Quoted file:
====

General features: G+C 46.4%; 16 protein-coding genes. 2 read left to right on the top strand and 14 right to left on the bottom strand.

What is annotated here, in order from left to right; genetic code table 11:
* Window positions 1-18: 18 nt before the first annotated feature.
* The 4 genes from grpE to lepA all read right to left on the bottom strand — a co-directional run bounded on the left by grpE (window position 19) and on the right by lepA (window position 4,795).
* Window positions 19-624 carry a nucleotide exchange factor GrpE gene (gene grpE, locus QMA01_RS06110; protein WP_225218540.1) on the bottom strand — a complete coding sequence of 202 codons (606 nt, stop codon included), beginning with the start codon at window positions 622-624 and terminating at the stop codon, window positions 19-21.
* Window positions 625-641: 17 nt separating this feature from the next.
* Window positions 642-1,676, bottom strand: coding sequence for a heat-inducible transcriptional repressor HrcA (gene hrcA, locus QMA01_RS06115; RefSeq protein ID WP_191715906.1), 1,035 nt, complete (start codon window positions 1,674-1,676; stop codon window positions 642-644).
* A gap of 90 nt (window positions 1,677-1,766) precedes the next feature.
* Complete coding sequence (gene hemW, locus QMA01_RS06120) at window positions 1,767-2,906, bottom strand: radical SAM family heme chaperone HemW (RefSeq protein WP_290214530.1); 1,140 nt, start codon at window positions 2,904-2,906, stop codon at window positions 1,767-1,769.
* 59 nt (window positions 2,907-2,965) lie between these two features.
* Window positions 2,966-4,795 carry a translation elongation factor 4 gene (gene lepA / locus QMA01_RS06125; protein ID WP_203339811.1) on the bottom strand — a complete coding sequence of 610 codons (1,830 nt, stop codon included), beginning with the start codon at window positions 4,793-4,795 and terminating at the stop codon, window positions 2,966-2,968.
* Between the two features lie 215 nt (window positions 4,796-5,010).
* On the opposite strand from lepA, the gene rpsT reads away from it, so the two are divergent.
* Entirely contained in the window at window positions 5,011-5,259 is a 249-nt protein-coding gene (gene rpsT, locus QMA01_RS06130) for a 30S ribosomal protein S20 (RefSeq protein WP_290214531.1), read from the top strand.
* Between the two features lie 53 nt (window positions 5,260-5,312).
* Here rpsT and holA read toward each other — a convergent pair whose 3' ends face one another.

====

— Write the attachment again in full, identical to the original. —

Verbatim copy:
General features: G+C 46.4%; 16 protein-coding genes. 2 read left to right on the top strand and 14 right to left on the bottom strand.

What is annotated here, in order from left to right; genetic code table 11:
* Window positions 1-18: 18 nt before the first annotated feature.
* The 4 genes from grpE to lepA all read right to left on the bottom strand — a co-directional run bounded on the left by grpE (window position 19) and on the right by lepA (window position 4,795).
* Window positions 19-624 carry a nucleotide exchange factor GrpE gene (gene grpE, locus QMA01_RS06110; protein WP_225218540.1) on the bottom strand — a complete coding sequence of 202 codons (606 nt, stop codon included), beginning with the start codon at window positions 622-624 and terminating at the stop codon, window positions 19-21.
* Window positions 625-641: 17 nt separating this feature from the next.
* Window positions 642-1,676, bottom strand: coding sequence for a heat-inducible transcriptional repressor HrcA (gene hrcA, locus QMA01_RS06115; RefSeq protein ID WP_191715906.1), 1,035 nt, complete (start codon window positions 1,674-1,676; stop codon window positions 642-644).
* A gap of 90 nt (window positions 1,677-1,766) precedes the next feature.
* Complete coding sequence (gene hemW, locus QMA01_RS06120) at window positions 1,767-2,906, bottom strand: radical SAM family heme chaperone HemW (RefSeq protein WP_290214530.1); 1,140 nt, start codon at window positions 2,904-2,906, stop codon at window positions 1,767-1,769.
* 59 nt (window positions 2,907-2,965) lie between these two features.
* Window positions 2,966-4,795 carry a translation elongation factor 4 gene (gene lepA / locus QMA01_RS06125; protein ID WP_203339811.1) on the bottom strand — a complete coding sequence of 610 codons (1,830 nt, stop codon included), beginning with the start codon at window positions 4,793-4,795 and terminating at the stop codon, window positions 2,966-2,968.
* Between the two features lie 215 nt (window positions 4,796-5,010).
* On the opposite strand from lepA, the gene rpsT reads away from it, so the two are divergent.
* Entirely contained in the window at window positions 5,011-5,259 is a 249-nt protein-coding gene (gene rpsT, locus QMA01_RS06130) for a 30S ribosomal protein S20 (RefSeq protein WP_290214531.1), read from the top strand.
* Between the two features lie 53 nt (window positions 5,260-5,312).
* Here rpsT and holA read toward each other — a convergent pair whose 3' ends face one another.